[Coral-List] Coral mortality in a warmer and acidified ocean

Sean Beckwith stbeckwith at mail.usf.edu
Fri Feb 3 13:30:07 EST 2017

You make a very good point and I want to state that from my perspective I
am grateful for Gene's post, and that I certainly do not intend to create
any divisiveness by my response. Especially with Gene... after all, he's
right down the hallway :)  Although, I don't get to see him everyday.

Having said that, I feel like my original point was not fully absorbed.  It
is the rate that is the difference.  When Acropora sailed through climate
catastrophes in the past, they did so on a 10 to 60 thousand year voyage,
or even longer.  The current embarkation is only 150 years in the making
and already it has matched CO2 deviations that have not been seen in
millions of years.  So, the question is simply whether stony corals and
other somewhat susceptible calcifiers can handle this rate of change?
Experiments try to replicate the situation and determine the consequences
of a stressor (maybe even 2, i.e., OA and temperature) but most experiments
that I've seen presented are extremely short in scope and don't usually
give enough time to see how the organism will react to chronic stress over
a long enough time period.  Also, I've yet to see presentation of any
experiment that incorporates 3,4 or even 5 simultaneous stressors (Temp,
OA, pollution, disease, corallivory, ...) at random stages in the

I'll admit that the verdict is out, but I would also caution that it
doesn't look good. Life will go on, and we will continue living in a world
with consequences. That much is for sure.

Thank you for reading,

On Thu, Feb 2, 2017 at 1:05 PM, Risk, Michael <riskmj at mcmaster.ca> wrote:

>    Hi Pedro (Doug, Gene).
>    These are perilous times, with science seemingly under threat from all
> sides
>    and societies increasingly polarized. This is especially true of the US.
>    It is increasingly important to all of us on this list that we stick to
> the
>    science. Gene's scientific credentials should need no repeating to
> anyone on
>    this list. He also performs a valuable although sometimes annoying
> service
>    by posting items that cause us to think, or cause our hair to catch on
> fire.
>    This recent exchange I think can be used as a microcosm to formulate our
>    proper responses. We must not fall into the trap of shooting the
> messenger.
>    It is true that Gene's posting came from a website that some of us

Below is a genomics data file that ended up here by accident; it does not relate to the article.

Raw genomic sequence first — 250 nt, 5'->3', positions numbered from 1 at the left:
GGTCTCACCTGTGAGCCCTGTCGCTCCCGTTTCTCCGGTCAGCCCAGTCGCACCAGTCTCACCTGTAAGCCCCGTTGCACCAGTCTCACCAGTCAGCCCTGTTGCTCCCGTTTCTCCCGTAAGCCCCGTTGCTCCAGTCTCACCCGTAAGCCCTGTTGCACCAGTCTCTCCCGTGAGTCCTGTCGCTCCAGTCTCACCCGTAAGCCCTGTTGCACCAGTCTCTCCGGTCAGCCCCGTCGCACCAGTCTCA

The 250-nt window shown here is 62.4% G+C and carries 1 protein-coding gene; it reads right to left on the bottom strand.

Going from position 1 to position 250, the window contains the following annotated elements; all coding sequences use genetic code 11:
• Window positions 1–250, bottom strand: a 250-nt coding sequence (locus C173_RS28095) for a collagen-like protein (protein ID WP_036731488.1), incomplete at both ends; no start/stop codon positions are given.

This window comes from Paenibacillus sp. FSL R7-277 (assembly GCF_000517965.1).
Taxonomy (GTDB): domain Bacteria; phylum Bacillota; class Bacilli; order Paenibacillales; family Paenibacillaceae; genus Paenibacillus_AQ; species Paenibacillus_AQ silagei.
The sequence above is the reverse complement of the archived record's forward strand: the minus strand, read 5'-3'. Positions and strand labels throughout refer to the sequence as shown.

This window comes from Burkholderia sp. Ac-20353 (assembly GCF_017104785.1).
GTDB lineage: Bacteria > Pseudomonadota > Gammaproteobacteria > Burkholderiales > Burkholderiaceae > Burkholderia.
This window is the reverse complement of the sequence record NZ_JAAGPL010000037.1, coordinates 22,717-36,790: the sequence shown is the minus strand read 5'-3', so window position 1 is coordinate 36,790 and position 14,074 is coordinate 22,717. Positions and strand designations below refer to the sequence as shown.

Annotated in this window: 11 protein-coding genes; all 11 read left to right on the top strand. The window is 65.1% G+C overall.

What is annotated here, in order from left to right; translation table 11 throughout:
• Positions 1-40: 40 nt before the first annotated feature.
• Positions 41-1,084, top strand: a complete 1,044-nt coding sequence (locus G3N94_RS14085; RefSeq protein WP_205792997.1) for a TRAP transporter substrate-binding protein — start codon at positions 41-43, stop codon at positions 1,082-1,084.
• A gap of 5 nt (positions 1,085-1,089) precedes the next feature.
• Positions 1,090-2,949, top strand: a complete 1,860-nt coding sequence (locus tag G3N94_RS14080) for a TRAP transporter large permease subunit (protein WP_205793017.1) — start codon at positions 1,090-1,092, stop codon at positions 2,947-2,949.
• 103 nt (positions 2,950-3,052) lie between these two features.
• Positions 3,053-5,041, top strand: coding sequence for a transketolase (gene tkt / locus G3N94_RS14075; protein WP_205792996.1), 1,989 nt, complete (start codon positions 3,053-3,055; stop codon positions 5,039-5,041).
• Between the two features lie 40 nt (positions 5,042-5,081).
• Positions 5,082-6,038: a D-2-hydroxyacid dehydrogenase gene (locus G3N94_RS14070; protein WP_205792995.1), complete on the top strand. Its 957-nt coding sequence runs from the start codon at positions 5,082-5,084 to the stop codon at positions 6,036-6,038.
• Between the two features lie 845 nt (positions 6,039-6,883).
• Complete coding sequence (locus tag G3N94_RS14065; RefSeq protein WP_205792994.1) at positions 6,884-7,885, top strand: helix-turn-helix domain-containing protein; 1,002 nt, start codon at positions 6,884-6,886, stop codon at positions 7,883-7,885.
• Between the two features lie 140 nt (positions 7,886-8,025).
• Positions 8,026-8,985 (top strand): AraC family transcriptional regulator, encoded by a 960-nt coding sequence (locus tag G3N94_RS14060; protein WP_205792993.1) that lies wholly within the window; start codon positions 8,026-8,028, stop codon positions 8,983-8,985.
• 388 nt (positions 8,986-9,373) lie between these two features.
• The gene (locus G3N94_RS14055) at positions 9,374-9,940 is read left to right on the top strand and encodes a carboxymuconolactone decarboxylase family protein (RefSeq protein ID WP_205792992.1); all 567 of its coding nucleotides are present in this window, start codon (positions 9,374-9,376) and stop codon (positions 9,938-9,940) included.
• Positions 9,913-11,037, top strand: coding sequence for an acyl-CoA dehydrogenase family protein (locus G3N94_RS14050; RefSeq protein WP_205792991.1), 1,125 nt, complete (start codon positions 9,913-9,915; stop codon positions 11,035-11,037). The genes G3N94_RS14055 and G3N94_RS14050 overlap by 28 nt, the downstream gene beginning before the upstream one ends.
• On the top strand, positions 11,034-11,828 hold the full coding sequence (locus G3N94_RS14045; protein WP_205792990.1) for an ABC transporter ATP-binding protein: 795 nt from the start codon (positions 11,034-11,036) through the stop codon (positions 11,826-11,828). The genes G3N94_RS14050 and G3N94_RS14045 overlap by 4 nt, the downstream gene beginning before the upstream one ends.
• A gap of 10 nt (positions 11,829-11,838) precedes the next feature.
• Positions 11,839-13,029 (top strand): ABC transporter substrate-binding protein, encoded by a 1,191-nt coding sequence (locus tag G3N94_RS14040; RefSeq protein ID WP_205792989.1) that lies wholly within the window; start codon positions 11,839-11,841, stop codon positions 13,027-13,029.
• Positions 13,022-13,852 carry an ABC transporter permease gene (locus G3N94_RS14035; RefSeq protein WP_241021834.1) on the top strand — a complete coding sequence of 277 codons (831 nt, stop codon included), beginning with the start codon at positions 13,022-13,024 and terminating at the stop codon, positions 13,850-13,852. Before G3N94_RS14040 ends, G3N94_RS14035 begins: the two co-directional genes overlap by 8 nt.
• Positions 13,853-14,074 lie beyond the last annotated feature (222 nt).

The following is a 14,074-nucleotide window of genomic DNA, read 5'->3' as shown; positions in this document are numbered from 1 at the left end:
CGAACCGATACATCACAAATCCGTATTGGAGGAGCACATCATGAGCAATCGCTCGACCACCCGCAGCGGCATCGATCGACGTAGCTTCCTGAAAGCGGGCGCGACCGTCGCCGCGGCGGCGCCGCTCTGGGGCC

> would not
>    deem as credible. Nonetheless, however, the description of the science
>    itself was accurate. Gracious behaviour on our part would be to thank
> Gene
>    for bringing this to our attention.
>    Lost in the noise is the essential conclusion of this piece of science,
> and
>    I am disappointed that this seems not to have been absorbed. We as a
> group
>    need to accept that one of our major genera of reef building corals has
>    sailed through previous climate changes with its skeletal architecture
>    intact. We either have to  accept that the recent declines are due to
> local
>    stresses,  or  we need to devise experiments to challenge the original
>    findings.
>    Mike
>    On Feb 1, 2017, at 3:00 PM, Pedro H. Rodríguez <[1]phernanrod at yahoo.com
> >
>    wrote:
>    Doug,
>    Thanks  for  checking the references provided to the list to support a
>    counter-argument. An apparent need for attention has, once again,
> disguised
>    as  someone's  "pushing the boundary" of the science with a fact-based
>    argument. This is a huge disservice to the List- many people not have
> the
>    time to check every claim that poses as a scientifically-based
> argument. As
>    a defense mechanism, some of us pay special attention to claims made by
>    frequently debunked offenders.
>    Best,Pedro
>    Message: 1
>    Date: Mon, 30 Jan 2017 11:20:08 -0500
>    From: Douglas Fenner <[2]douglasfennertassi at gmail.com>
>    Subject: Re: [Coral-List] Coral mortality in a warmer and acidified
>        ocean
>    To: Nicole Crane <[3]nicrane at cabrillo.edu>
>    Cc: Eugene Shinn <[4]eugeneshinn at mail.usf.edu>,
>        "[5]coral-list at coral.aoml.noaa.gov" <[6]coral-list at coral.aoml.
> noaa.gov>
>    Message-ID:
>        <[7]CAOEmEkF34OUZHy2WWtY6=3opq5eX3TLhj+eybY4YJUun6ZODNw@
> mail.gmail.com>
>    Content-Type: text/plain; charset=UTF-8
>    Well, all of the wording in Gene's message other than the article
> reference
>    was from the "CO2 Science" website, except where it quotes the
> article...
>    _______________________________________________
>    Coral-List mailing list
>    [8]Coral-List at coral.aoml.noaa.gov
>    http://coral.aoml.noaa.gov/mailman/listinfo/coral-list
>    Risk, Michael
>    [9]riskmj at mcmaster.ca
> References
>    1. mailto:phernanrod at yahoo.com
>    2. mailto:douglasfennertassi at gmail.com
>    3. mailto:nicrane at cabrillo.edu
>    4. mailto:eugeneshinn at mail.usf.edu
>    5. mailto:coral-list at coral.aoml.noaa.gov
>    6. mailto:coral-list at coral.aoml.noaa.gov
>    7. mailto:CAOEmEkF34OUZHy2WWtY6=3opq5eX3TLhj+eybY4YJUun6ZODNw@
> mail.gmail.com
>    8. mailto:Coral-List at coral.aoml.noaa.gov
>    9. mailto:riskmj at mcmaster.ca
> _______________________________________________
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> Coral-List at coral.aoml.noaa.gov
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*Sean Beckwith, M.S.*
Geological Oceanography
University of South Florida - College of Marine Science
stbeckwith at mail.usf.edu

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